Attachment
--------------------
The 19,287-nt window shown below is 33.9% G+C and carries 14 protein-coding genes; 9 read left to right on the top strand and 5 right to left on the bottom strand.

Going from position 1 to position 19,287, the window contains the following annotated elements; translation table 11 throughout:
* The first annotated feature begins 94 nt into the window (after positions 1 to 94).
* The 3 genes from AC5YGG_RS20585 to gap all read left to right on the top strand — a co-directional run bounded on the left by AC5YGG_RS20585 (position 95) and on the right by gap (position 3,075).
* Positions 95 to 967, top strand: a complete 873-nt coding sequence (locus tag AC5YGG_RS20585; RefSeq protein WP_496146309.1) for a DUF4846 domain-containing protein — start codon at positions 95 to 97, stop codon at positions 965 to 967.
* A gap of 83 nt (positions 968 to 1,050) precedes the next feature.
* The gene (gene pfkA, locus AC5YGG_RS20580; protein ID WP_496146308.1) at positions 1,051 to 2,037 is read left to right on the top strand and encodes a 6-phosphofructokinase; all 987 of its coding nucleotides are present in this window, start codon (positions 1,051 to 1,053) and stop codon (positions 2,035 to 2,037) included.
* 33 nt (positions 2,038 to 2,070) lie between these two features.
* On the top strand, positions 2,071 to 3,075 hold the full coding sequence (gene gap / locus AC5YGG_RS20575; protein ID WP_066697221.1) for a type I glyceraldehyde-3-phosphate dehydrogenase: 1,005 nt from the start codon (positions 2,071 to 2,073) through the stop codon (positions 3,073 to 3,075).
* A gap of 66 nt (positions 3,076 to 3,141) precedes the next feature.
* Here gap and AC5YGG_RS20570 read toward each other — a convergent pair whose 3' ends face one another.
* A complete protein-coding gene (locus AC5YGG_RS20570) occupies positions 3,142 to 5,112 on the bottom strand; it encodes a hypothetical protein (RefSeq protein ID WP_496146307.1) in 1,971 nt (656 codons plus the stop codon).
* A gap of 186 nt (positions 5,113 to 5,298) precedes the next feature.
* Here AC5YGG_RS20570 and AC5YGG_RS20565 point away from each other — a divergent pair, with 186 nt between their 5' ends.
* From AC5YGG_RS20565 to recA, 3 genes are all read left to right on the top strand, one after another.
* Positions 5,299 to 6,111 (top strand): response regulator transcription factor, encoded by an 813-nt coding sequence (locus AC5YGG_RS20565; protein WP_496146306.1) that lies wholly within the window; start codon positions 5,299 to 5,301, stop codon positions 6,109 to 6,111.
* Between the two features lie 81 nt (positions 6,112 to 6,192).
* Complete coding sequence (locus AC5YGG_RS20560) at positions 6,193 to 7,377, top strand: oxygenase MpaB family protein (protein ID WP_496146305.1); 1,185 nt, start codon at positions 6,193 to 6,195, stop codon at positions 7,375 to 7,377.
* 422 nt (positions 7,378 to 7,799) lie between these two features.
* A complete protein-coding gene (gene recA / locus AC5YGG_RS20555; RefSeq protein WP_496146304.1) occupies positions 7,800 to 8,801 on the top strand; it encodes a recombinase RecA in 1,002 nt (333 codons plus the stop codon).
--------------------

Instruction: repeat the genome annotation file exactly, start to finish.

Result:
The 19,287-nt window shown below is 33.9% G+C and carries 14 protein-coding genes; 9 read left to right on the top strand and 5 right to left on the bottom strand.

Going from position 1 to position 19,287, the window contains the following annotated elements; translation table 11 throughout:
* The first annotated feature begins 94 nt into the window (after positions 1 to 94).
* The 3 genes from AC5YGG_RS20585 to gap all read left to right on the top strand — a co-directional run bounded on the left by AC5YGG_RS20585 (position 95) and on the right by gap (position 3,075).
* Positions 95 to 967, top strand: a complete 873-nt coding sequence (locus tag AC5YGG_RS20585; RefSeq protein WP_496146309.1) for a DUF4846 domain-containing protein — start codon at positions 95 to 97, stop codon at positions 965 to 967.
* A gap of 83 nt (positions 968 to 1,050) precedes the next feature.
* The gene (gene pfkA, locus AC5YGG_RS20580; protein ID WP_496146308.1) at positions 1,051 to 2,037 is read left to right on the top strand and encodes a 6-phosphofructokinase; all 987 of its coding nucleotides are present in this window, start codon (positions 1,051 to 1,053) and stop codon (positions 2,035 to 2,037) included.
* 33 nt (positions 2,038 to 2,070) lie between these two features.
* On the top strand, positions 2,071 to 3,075 hold the full coding sequence (gene gap / locus AC5YGG_RS20575; protein ID WP_066697221.1) for a type I glyceraldehyde-3-phosphate dehydrogenase: 1,005 nt from the start codon (positions 2,071 to 2,073) through the stop codon (positions 3,073 to 3,075).
* A gap of 66 nt (positions 3,076 to 3,141) precedes the next feature.
* Here gap and AC5YGG_RS20570 read toward each other — a convergent pair whose 3' ends face one another.
* A complete protein-coding gene (locus AC5YGG_RS20570) occupies positions 3,142 to 5,112 on the bottom strand; it encodes a hypothetical protein (RefSeq protein ID WP_496146307.1) in 1,971 nt (656 codons plus the stop codon).
* A gap of 186 nt (positions 5,113 to 5,298) precedes the next feature.
* Here AC5YGG_RS20570 and AC5YGG_RS20565 point away from each other — a divergent pair, with 186 nt between their 5' ends.
* From AC5YGG_RS20565 to recA, 3 genes are all read left to right on the top strand, one after another.
* Positions 5,299 to 6,111 (top strand): response regulator transcription factor, encoded by an 813-nt coding sequence (locus AC5YGG_RS20565; protein WP_496146306.1) that lies wholly within the window; start codon positions 5,299 to 5,301, stop codon positions 6,109 to 6,111.
* Between the two features lie 81 nt (positions 6,112 to 6,192).
* Complete coding sequence (locus AC5YGG_RS20560) at positions 6,193 to 7,377, top strand: oxygenase MpaB family protein (protein ID WP_496146305.1); 1,185 nt, start codon at positions 6,193 to 6,195, stop codon at positions 7,375 to 7,377.
* 422 nt (positions 7,378 to 7,799) lie between these two features.
* A complete protein-coding gene (gene recA / locus AC5YGG_RS20555; RefSeq protein WP_496146304.1) occupies positions 7,800 to 8,801 on the top strand; it encodes a recombinase RecA in 1,002 nt (333 codons plus the stop codon).